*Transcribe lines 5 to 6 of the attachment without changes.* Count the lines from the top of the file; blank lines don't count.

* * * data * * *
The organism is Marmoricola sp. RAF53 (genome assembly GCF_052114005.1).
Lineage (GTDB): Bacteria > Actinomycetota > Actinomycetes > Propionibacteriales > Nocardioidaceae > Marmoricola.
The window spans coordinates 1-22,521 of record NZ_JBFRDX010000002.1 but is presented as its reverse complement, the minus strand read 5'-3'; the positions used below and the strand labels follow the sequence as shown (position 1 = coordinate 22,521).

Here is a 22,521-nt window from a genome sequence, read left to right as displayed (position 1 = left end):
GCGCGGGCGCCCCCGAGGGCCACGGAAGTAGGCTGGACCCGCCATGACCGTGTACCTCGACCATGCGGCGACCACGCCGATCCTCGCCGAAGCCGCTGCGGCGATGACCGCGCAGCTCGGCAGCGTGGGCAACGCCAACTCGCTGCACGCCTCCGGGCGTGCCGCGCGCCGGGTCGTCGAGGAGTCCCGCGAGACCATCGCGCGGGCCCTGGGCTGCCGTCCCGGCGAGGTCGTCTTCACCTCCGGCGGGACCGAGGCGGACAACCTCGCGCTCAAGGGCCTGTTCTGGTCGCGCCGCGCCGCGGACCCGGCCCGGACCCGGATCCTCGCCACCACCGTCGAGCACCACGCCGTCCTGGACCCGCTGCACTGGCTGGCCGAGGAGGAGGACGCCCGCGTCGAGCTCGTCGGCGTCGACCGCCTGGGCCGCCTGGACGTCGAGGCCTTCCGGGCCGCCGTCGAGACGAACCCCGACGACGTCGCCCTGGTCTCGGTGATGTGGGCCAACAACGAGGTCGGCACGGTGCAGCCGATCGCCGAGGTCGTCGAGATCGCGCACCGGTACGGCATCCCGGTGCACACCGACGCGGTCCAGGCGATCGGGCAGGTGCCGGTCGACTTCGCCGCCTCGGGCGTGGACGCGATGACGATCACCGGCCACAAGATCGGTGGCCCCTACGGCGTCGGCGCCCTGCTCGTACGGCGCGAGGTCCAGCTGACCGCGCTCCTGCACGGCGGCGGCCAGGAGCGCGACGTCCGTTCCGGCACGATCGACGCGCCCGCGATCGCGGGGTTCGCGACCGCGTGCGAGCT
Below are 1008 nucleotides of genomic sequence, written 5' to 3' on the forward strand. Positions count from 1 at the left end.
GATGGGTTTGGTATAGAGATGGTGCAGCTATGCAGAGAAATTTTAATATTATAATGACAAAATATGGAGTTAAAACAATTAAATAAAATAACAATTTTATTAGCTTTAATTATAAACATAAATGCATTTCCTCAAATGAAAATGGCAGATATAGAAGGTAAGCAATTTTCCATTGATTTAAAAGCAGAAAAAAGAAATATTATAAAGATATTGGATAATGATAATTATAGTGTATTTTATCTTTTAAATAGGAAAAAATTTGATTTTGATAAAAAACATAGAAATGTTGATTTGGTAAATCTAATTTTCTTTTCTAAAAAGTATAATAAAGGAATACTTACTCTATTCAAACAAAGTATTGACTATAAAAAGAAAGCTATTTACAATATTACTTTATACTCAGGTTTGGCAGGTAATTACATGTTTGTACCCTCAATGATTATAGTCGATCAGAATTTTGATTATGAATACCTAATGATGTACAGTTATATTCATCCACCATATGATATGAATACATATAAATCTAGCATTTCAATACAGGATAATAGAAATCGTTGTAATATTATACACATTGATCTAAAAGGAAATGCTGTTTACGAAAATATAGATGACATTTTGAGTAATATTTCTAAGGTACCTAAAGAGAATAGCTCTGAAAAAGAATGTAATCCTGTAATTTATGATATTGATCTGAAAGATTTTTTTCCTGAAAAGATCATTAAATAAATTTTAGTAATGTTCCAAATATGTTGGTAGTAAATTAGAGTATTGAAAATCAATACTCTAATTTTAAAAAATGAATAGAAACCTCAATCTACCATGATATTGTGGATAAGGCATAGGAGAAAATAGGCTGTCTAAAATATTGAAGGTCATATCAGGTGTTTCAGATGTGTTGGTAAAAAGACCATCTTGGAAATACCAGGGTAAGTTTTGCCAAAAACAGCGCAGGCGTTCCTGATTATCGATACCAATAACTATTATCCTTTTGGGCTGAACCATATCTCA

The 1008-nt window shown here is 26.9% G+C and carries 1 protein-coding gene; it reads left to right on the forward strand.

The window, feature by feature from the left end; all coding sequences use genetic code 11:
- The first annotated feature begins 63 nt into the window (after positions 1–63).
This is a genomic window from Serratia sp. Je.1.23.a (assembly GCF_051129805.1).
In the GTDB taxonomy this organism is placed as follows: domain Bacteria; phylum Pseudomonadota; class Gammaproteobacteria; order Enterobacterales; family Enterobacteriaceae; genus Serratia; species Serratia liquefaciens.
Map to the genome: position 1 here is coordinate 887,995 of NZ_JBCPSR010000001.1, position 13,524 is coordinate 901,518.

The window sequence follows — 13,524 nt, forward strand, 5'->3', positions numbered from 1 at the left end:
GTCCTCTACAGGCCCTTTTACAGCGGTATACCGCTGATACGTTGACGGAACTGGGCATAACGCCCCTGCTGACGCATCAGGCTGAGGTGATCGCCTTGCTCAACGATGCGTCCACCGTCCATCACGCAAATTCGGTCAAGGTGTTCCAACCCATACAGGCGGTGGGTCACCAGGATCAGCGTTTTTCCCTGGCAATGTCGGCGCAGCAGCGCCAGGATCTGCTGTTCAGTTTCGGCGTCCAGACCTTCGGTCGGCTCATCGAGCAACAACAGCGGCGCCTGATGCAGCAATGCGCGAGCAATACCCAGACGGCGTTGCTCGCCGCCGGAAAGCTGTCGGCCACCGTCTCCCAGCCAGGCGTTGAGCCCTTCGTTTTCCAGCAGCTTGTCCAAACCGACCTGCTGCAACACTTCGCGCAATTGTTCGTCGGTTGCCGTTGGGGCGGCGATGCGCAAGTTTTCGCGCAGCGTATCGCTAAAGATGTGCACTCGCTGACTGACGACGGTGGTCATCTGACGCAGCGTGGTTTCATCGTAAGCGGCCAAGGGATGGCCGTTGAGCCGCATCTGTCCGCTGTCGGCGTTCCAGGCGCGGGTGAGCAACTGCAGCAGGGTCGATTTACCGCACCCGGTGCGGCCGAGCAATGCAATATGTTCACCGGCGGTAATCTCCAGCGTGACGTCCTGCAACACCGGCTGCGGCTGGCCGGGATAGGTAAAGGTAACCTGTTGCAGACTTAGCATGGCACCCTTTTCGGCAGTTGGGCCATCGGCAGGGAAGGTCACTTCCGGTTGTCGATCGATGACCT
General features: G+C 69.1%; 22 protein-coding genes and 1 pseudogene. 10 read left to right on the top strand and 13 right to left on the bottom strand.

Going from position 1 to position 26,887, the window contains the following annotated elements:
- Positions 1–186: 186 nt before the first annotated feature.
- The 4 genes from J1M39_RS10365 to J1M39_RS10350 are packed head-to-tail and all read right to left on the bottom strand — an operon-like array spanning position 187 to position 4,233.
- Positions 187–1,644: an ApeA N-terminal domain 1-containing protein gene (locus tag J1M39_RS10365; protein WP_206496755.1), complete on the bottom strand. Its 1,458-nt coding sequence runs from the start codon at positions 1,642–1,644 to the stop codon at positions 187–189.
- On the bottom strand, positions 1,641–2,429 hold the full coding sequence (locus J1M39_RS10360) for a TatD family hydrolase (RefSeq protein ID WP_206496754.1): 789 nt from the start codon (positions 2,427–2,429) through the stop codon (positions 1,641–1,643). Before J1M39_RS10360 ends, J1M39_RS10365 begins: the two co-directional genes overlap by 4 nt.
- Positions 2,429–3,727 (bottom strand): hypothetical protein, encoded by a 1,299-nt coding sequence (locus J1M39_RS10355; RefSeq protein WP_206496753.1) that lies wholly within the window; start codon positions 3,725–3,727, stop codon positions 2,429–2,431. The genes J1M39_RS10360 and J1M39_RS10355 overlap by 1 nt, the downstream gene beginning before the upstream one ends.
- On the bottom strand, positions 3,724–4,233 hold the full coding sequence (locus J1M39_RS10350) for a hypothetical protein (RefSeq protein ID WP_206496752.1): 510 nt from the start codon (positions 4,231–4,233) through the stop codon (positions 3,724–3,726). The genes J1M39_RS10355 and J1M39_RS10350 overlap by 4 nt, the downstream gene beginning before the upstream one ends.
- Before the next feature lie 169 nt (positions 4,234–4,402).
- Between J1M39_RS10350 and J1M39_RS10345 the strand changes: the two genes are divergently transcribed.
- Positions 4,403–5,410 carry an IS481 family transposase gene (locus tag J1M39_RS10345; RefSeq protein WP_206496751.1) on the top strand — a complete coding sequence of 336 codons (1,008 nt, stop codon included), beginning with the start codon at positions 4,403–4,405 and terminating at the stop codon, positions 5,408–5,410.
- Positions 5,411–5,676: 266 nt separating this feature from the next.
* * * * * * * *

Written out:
GCGCGGGCGCCCCCGAGGGCCACGGAAGTAGGCTGGACCCGCCATGACCGTGTACCTCGACCATGCGGCGACCACGCCGATCCTCGCCGAAGCCGCTGCGGCGATGACCGCGCAGCTCGGCAGCGTGGGCAACGCCAACTCGCTGCACGCCTCCGGGCGTGCCGCGCGCCGGGTCGTCGAGGAGTCCCGCGAGACCATCGCGCGGGCCCTGGGCTGCCGTCCCGGCGAGGTCGTCTTCACCTCCGGCGGGACCGAGGCGGACAACCTCGCGCTCAAGGGCCTGTTCTGGTCGCGCCGCGCCGCGGACCCGGCCCGGACCCGGATCCTCGCCACCACCGTCGAGCACCACGCCGTCCTGGACCCGCTGCACTGGCTGGCCGAGGAGGAGGACGCCCGCGTCGAGCTCGTCGGCGTCGACCGCCTGGGCCGCCTGGACGTCGAGGCCTTCCGGGCCGCCGTCGAGACGAACCCCGACGACGTCGCCCTGGTCTCGGTGATGTGGGCCAACAACGAGGTCGGCACGGTGCAGCCGATCGCCGAGGTCGTCGAGATCGCGCACCGGTACGGCATCCCGGTGCACACCGACGCGGTCCAGGCGATCGGGCAGGTGCCGGTCGACTTCGCCGCCTCGGGCGTGGACGCGATGACGATCACCGGCCACAAGATCGGTGGCCCCTACGGCGTCGGCGCCCTGCTCGTACGGCGCGAGGTCCAGCTGACCGCGCTCCTGCACGGCGGCGGCCAGGAGCGCGACGTCCGTTCCGGCACGATCGACGCGCCCGCGATCGCGGGGTTCGCGACCGCGTGCGAGCT
Below are 1008 nucleotides of genomic sequence, written 5' to 3' on the forward strand. Positions count from 1 at the left end.